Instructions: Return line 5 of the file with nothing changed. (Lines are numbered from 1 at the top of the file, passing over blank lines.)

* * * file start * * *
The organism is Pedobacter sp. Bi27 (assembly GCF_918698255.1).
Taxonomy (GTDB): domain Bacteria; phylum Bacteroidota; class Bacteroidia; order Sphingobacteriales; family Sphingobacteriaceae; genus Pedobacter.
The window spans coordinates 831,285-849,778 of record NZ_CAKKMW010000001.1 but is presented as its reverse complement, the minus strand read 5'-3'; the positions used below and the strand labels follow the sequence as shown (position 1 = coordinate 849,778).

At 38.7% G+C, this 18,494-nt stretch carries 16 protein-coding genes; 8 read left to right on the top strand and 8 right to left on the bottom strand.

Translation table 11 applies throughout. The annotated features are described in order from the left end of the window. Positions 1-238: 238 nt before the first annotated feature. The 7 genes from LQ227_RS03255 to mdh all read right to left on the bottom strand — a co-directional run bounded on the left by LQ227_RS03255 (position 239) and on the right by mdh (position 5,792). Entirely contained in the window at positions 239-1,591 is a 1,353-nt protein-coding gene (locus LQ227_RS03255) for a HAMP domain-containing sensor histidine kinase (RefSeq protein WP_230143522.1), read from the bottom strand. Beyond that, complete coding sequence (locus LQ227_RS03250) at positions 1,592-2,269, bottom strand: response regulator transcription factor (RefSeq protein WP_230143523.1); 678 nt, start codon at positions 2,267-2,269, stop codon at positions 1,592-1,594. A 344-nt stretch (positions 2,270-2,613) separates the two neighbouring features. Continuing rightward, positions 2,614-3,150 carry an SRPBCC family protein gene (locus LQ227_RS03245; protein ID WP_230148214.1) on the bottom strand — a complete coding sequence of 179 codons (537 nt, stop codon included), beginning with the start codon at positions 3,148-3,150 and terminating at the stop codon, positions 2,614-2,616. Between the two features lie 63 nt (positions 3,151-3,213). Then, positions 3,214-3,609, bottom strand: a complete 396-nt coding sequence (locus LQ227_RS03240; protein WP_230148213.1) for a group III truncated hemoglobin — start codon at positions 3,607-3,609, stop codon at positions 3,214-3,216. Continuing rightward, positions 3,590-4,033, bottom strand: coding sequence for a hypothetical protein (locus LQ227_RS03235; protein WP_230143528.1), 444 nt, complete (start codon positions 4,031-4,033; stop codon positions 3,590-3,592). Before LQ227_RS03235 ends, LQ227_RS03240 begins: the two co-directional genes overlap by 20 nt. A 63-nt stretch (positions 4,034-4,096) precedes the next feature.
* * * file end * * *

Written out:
Translation table 11 applies throughout. The annotated features are described in order from the left end of the window. Positions 1-238: 238 nt before the first annotated feature. The 7 genes from LQ227_RS03255 to mdh all read right to left on the bottom strand — a co-directional run bounded on the left by LQ227_RS03255 (position 239) and on the right by mdh (position 5,792). Entirely contained in the window at positions 239-1,591 is a 1,353-nt protein-coding gene (locus LQ227_RS03255) for a HAMP domain-containing sensor histidine kinase (RefSeq protein WP_230143522.1), read from the bottom strand. Beyond that, complete coding sequence (locus LQ227_RS03250) at positions 1,592-2,269, bottom strand: response regulator transcription factor (RefSeq protein WP_230143523.1); 678 nt, start codon at positions 2,267-2,269, stop codon at positions 1,592-1,594. A 344-nt stretch (positions 2,270-2,613) separates the two neighbouring features. Continuing rightward, positions 2,614-3,150 carry an SRPBCC family protein gene (locus LQ227_RS03245; protein ID WP_230148214.1) on the bottom strand — a complete coding sequence of 179 codons (537 nt, stop codon included), beginning with the start codon at positions 3,148-3,150 and terminating at the stop codon, positions 2,614-2,616. Between the two features lie 63 nt (positions 3,151-3,213). Then, positions 3,214-3,609, bottom strand: a complete 396-nt coding sequence (locus LQ227_RS03240; protein WP_230148213.1) for a group III truncated hemoglobin — start codon at positions 3,607-3,609, stop codon at positions 3,214-3,216. Continuing rightward, positions 3,590-4,033, bottom strand: coding sequence for a hypothetical protein (locus LQ227_RS03235; protein WP_230143528.1), 444 nt, complete (start codon positions 4,031-4,033; stop codon positions 3,590-3,592). Before LQ227_RS03235 ends, LQ227_RS03240 begins: the two co-directional genes overlap by 20 nt. A 63-nt stretch (positions 4,034-4,096) precedes the next feature.